While I was testing a power outlet, the live wire side of the outlet touched the metal boxing and some sparks flew and knocked out the power for the entire house. Both the breaker for the outlet and the main breaker were tripped. After resetting both the breakers I got the power back up.
I would like to know if that could of caused any potential damage to the electronics in the house that are on different circuit breakers in the breaker panel. All the rooms in my house have properly grounded outlets except for one I just discovered where the grounding wasn't working properly. That one room has two desktop computers, computer networking equipment that are all plugged into a surge protector. So far all my electronics turn on fine. Since the room isn't grounded properly I am concerned if outlet accident would have caused any damage to the equipment in that room. I have no electrical background so if any certified electrician could answer my questions I would greatly appreciate it.
Over/under voltage situation and the power cutting on/off rapidly are the things most damaging to electronic circuits. If you computer's hard drive happened to be writing at the point the power was cut, then you might experience some data corruption but it shouldn't be catastrophic. If the equipment is working, I wouldn't worry about it.
Actually the computers were off at the time but the modem, router and switch are on 24/7. Not sure being powered off makes a difference as they are connected to the outlets through a power surge protector however the room they are in have outlets where the grounding that isn't working.
I turned off the power and checked the wiring in the room with malfunctioning grounding, the outlets have the ground wires connected tightly and the ground cable is connected at the breaker panel end as well. I have no idea why it stopped working.
My concern at this point is that you have a room full of electronic equipment that has no ground. Without a good ground, a surge protector cannot operate properly. If it is just that room, then you should be able to follow the circuit that supplies that room to the next junction box/outlet/switch outside that room leading back to the breaker box. Somewhere along the line ground continuity was lost, and it should be a simple matter to fix.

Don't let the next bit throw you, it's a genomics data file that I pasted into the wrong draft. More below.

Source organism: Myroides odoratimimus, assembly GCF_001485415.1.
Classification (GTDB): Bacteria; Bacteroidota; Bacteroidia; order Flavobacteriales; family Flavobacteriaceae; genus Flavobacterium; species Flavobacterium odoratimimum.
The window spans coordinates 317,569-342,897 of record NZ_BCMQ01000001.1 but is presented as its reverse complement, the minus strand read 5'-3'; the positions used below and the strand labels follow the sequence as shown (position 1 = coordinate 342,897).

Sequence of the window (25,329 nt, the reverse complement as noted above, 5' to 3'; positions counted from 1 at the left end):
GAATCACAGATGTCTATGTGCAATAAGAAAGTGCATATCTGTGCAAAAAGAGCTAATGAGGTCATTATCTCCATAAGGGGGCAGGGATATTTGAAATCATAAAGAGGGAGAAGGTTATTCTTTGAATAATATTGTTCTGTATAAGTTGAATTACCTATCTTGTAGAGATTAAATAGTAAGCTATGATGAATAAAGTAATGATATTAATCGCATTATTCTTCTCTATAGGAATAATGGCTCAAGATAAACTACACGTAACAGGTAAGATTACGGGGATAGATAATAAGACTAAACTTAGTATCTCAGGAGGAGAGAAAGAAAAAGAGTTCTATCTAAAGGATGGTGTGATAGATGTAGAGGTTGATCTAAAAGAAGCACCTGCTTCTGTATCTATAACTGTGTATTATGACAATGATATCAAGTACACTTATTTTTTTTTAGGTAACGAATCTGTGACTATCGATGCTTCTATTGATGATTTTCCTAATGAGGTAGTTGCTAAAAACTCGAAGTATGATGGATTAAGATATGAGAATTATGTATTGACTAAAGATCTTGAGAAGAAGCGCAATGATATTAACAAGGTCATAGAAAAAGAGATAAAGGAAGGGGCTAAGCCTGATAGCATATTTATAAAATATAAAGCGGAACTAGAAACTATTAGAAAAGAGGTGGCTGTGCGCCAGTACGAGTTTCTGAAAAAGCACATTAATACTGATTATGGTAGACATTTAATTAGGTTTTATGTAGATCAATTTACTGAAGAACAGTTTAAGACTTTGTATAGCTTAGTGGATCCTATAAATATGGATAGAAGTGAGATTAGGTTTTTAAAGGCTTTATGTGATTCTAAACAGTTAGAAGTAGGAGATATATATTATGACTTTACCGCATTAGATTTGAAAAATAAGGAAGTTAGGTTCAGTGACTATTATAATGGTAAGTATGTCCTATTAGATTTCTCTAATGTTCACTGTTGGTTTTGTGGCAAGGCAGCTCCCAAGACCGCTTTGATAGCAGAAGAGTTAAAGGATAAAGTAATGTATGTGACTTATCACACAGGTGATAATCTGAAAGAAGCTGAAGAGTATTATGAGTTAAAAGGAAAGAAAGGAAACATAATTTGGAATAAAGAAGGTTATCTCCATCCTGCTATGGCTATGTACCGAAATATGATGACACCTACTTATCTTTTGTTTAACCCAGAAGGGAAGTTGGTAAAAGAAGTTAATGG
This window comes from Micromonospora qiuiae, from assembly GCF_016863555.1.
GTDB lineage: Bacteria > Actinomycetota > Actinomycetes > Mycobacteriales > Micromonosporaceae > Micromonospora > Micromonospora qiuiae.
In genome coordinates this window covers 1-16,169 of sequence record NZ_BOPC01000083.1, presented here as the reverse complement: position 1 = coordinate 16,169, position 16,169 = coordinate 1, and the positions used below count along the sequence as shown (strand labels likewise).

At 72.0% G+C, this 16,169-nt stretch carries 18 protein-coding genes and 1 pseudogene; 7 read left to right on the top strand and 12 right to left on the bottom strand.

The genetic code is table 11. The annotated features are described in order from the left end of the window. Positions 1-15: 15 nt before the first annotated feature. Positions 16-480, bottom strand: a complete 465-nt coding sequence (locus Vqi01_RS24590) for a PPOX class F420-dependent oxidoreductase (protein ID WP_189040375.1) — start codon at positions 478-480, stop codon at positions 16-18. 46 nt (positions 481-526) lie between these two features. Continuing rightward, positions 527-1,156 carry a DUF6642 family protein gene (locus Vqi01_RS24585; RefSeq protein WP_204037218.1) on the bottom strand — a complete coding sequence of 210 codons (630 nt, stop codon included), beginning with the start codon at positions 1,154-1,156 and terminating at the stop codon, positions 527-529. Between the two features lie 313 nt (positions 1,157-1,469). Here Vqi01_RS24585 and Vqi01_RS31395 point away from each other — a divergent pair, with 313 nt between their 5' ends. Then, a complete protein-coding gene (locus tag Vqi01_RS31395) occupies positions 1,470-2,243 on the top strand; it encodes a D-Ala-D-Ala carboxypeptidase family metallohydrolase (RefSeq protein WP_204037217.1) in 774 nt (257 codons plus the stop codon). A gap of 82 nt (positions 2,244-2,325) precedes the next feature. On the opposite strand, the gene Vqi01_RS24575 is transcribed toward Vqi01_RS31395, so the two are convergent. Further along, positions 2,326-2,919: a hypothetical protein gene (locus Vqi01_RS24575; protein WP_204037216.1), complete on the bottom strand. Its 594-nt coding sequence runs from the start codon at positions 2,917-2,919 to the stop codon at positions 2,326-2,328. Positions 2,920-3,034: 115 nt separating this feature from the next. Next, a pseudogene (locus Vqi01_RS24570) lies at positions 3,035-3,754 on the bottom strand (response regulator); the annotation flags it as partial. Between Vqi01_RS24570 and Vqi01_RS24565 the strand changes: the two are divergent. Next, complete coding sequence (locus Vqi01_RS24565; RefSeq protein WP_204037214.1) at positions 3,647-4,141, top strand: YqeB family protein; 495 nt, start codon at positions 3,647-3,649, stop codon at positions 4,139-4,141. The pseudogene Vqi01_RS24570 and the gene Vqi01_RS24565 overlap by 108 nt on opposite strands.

By the way, an easy method to keep outlet screws and wires from touching metal electrical boxes is to wrap electrical tape around the outlet once the wires have been installed.
I have the power surge bar plugged into another room with working grounding via power extension cord after I found out the grounding stopped working. It was actually the screws on the right side of the outlet that touched the metal boxing while I was checking how the wiring looked on a grounded outlet. As for the room with no working grounding, I can only check the outlet itself and the ground wire connection to the breaker panel itself, they are all connected tightly, I am unable trace the whole power wiring completely as they are behind dry wall. To me it seems rather odd that I get perfect power to the outlets and since the ground wire is in the middle of the power cables, so something damaging only the ground wire in the power cabling is unlikely.
Is there anyway to test if the ground wire is working from the breaker panel end to the outlets? If the hot and neutral wires were reversed would that cause the grounding to stop working?
If you have a bad ground only at the outlet(s) in one room, then it is reasonable to assume the room is at the end of a circuit. Cut power at the breaker panel to that room, and look for other outlets and lights that also do not work. These items will be ahead of your bad ground in the circuit. Starting at the nearest physical location to your bad ground, remove the cover plate and switch/outlet. There should be a ground both coming and going at that point. You are correct that having a ground wire go bad in the middle of a cable is almost unheard of. It is the continuity of connections that is missing here.
I am not sure how you are testing your outlets for ground, but a simple outlet tester like the one shown below will indicate good or bad grounds, as well as reversed polarity. The effect of reversing hot and neutral wires can vary from sparks flying and breakers tripping to nothing noticeable at all, depending on where it is done and what else is connected. This will not impact grounding though. If you find reversed polarity by all means fix it asap.
I have been testing my outlet grounding by plugging in a new surge protector I just bought, it has a led that turns green if the grounding is working. I have used it in all my other rooms and it shows working grounding and an older surge protector I have been using also says the same thing.
The room has 5 outlets and none of them have working grounding and all 5 outlets are on one circuit with nothing else connected to it, the wiring of the circuit goes directly to the breaker panel. The lighting in that room is on a separate circuit which has working grounding. I have checked all 5 outlets and made sure the grounding cable is connected properly to the ground connector on each outlet. If reversed polarity doesn't effect grounding then I have no idea what's causing it at this point.
I tried searching for an outlet tester on the Canadian Home Depot website but I am unable to find any.
I figured out why the surge protector was displaying no ground for my outlets. The contractor that finished that room a few weeks ago apparently reversed the hot and neutral wires in the original outlet while adding the additional 4 outlets. After correcting the wires in the original outlet, all of them are working fine now, I bought an outlet tester from my local hardware store and tested all the outlets just in case.